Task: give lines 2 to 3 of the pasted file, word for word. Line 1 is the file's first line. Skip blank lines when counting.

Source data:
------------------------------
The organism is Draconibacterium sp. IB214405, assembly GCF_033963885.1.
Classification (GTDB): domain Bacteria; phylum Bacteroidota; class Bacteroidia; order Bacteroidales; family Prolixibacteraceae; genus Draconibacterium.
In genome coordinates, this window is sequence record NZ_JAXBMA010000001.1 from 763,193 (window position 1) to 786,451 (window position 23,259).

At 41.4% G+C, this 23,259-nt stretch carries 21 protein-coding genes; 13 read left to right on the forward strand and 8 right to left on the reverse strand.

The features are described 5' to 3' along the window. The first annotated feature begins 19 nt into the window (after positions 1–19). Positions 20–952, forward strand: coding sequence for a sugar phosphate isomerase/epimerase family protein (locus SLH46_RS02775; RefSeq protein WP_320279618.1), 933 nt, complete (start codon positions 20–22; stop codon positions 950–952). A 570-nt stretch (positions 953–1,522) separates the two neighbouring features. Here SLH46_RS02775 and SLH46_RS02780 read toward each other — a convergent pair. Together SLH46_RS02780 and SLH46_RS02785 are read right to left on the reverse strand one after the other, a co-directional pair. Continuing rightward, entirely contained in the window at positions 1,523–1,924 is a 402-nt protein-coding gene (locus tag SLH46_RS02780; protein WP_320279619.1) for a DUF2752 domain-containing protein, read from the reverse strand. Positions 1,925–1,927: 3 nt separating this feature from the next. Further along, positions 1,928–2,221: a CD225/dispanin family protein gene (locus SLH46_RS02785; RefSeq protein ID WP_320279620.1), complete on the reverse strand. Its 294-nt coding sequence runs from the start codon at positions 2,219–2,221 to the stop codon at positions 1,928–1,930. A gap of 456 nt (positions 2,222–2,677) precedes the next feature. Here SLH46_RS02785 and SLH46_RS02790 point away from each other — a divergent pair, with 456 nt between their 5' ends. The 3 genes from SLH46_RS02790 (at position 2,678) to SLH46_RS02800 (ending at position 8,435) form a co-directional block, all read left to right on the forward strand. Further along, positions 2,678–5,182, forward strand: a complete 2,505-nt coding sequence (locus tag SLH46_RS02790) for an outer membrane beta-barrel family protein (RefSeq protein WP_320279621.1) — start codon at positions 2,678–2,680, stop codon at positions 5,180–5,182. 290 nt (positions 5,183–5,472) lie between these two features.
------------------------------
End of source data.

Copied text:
Classification (GTDB): domain Bacteria; phylum Bacteroidota; class Bacteroidia; order Bacteroidales; family Prolixibacteraceae; genus Draconibacterium.
In genome coordinates, this window is sequence record NZ_JAXBMA010000001.1 from 763,193 (window position 1) to 786,451 (window position 23,259).